Look not on us, look on Thine own Loving-kindness and Generosity!

We were not: there was no demand on our part; yet Thy Grace heard our silent prayer and called us into existence.


Rumi (1207-1273) captive bird, a story from Masnavi.

Rumi, Sadi and others used stories to convey morals. Masnavi has many and here is one.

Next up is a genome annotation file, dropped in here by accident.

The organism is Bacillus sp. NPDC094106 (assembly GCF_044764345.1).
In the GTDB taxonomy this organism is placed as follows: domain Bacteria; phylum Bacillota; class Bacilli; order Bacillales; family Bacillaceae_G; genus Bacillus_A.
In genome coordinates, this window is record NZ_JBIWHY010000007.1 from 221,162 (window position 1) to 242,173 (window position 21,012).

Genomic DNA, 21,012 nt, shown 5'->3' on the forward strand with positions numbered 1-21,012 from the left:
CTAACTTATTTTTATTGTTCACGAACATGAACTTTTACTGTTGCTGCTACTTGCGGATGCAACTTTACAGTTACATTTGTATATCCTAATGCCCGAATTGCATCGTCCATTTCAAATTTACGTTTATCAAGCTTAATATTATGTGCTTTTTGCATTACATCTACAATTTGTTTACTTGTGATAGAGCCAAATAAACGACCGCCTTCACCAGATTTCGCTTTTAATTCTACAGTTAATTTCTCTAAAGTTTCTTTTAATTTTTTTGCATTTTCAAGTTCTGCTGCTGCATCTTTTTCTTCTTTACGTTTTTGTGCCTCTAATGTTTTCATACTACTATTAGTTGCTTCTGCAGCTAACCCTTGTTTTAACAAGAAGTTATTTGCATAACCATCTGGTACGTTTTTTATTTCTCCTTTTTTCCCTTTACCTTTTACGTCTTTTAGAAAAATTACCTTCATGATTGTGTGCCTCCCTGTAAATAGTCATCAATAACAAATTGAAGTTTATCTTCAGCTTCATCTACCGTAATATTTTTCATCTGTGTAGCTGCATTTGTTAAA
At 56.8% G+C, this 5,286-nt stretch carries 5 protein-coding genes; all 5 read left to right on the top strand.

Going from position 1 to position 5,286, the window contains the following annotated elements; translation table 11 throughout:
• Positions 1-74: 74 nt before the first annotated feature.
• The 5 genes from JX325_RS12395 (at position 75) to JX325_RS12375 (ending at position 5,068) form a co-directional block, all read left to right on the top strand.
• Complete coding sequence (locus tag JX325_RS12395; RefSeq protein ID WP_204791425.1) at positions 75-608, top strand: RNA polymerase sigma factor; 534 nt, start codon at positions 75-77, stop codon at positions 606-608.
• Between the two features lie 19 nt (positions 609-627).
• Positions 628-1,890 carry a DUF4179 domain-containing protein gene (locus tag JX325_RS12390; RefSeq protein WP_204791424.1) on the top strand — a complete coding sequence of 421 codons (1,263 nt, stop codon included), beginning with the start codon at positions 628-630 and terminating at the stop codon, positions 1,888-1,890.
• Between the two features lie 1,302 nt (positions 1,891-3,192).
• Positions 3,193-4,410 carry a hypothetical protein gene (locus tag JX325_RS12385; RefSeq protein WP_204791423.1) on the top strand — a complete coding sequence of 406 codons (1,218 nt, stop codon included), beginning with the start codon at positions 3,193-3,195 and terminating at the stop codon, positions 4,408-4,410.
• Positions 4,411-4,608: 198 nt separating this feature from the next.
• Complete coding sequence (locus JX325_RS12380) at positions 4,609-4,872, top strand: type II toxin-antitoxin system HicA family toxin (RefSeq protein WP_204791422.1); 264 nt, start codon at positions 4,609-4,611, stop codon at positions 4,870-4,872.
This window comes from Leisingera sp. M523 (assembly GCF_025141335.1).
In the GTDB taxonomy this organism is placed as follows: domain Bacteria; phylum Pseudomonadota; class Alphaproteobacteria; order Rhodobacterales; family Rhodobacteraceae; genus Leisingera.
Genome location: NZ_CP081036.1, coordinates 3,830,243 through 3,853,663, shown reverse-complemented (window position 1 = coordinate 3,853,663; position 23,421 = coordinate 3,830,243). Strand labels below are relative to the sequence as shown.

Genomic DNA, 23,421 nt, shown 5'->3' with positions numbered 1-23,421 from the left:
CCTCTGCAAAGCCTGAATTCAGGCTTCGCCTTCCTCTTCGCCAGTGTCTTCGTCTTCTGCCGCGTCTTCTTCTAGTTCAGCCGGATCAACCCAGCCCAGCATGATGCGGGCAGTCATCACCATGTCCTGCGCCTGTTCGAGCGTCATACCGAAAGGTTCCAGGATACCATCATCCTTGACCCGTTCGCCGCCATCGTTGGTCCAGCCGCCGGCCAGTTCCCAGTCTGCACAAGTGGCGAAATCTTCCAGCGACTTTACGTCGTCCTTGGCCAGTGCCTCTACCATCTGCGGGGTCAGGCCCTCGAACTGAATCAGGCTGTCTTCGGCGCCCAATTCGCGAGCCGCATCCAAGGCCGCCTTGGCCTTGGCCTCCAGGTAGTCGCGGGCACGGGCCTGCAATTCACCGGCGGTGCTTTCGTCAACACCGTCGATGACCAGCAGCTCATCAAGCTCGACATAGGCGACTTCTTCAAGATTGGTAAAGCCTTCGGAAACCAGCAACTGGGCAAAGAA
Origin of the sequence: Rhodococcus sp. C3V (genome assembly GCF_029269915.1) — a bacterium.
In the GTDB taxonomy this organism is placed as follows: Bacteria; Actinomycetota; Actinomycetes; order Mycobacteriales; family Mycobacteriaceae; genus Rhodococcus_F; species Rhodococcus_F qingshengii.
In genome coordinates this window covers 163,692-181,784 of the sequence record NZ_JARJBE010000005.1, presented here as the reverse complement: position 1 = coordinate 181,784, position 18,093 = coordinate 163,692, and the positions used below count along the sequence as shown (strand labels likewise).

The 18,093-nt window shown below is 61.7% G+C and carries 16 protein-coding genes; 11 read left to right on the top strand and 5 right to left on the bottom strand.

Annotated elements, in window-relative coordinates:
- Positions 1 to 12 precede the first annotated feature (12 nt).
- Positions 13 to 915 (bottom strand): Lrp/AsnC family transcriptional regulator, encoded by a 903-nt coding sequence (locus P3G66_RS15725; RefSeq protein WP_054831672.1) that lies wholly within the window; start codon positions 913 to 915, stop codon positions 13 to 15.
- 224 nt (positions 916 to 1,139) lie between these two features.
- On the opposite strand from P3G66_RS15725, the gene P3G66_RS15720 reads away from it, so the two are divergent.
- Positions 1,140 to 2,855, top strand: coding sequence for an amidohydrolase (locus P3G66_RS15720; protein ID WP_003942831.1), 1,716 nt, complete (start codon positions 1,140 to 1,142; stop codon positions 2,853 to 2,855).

A certain man caught a bird by guile and trap; the bird said to him, “O noble sire,thou hast eaten many oxen and sheep, thou hast sacrificed many camels;Thou hast never in the world been sated(satisfied) by them, neither wilt thou be sated by my limbs. Let me go, that I may bestow on thee three counsels, that thou mayest perceive whether I am wise or foolish. (I will give thee) the first of those counsels on thy hand, the second of them on thy plastered roof, and the third counsel I will give thee on a tree. (let me go), for thou will become fortunate through these three counsels.  (As for) that saying which is (to be said) on thy hand, ‘tis this; ‘do not believe an absurdity (when thou hearest it) from anyone.’”When it (the bird) had uttered the first grave counsel on his palm, it became free and went (to perch) on the wall of his house,And said, “The second is, ‘do not grieve over (what is) past; when it has passed from thee, do not feel regret for it.”After that, it said to him, “In my body is concealed a solitary (large and precious) pearl 10 dirhems in weight.By thy soul’s truth (as sure as thou livest), that jewel was thy fortune and the luck of thy children.Thou hast missed the pearl, for it was not thy appointed lot (to gain it)—a pearl the like of which is not in existence.”——Khwaja began to cry out clamorously.The bird said to him, Did not I admonish thee, saying, ‘Let there be no grief in thee for what passed yesterday’?Since it is the past and gone , why art thou grieving? Either thou didst not understand my counsel or thou art deaf.And (as regards) the second counsel I gave thee, (namely), ‘Do not from misguidedness put any belief in an absurd statement,’O lion, I do not myself weigh 10 dirhems ; how should the weight of 10 dirhems be within me?”The khwaja came back to himself (recovered from his wits) and said, “Hark, disclose the third (piece of) excellent counsel.”“Yes,” said the bird, “thou hast made good use of those (former counsels), that I should tell (thee) the third counsel in vain!”To give counsel to a sleepy ignoramus is to scatter seed in nitrous soil.The rent of folly and ignorance does not admit of being patched up; do not give the seed of wisdom to him (the fool), O counselor.